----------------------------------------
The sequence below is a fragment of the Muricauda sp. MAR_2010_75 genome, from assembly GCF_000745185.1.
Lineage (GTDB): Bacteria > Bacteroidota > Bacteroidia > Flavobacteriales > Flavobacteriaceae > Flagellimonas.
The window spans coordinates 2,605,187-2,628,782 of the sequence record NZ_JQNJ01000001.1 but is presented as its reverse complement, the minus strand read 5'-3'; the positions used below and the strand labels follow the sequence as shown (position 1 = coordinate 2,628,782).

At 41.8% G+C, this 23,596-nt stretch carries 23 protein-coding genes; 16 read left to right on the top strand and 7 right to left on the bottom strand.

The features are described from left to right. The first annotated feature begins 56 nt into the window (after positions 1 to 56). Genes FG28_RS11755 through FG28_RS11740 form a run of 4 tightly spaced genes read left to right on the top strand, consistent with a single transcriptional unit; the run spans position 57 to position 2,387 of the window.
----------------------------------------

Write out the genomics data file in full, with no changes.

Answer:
The sequence below is a fragment of the Muricauda sp. MAR_2010_75 genome, from assembly GCF_000745185.1.
Lineage (GTDB): Bacteria > Bacteroidota > Bacteroidia > Flavobacteriales > Flavobacteriaceae > Flagellimonas.
The window spans coordinates 2,605,187-2,628,782 of the sequence record NZ_JQNJ01000001.1 but is presented as its reverse complement, the minus strand read 5'-3'; the positions used below and the strand labels follow the sequence as shown (position 1 = coordinate 2,628,782).

At 41.8% G+C, this 23,596-nt stretch carries 23 protein-coding genes; 16 read left to right on the top strand and 7 right to left on the bottom strand.

The features are described from left to right. The first annotated feature begins 56 nt into the window (after positions 1 to 56). Genes FG28_RS11755 through FG28_RS11740 form a run of 4 tightly spaced genes read left to right on the top strand, consistent with a single transcriptional unit; the run spans position 57 to position 2,387 of the window.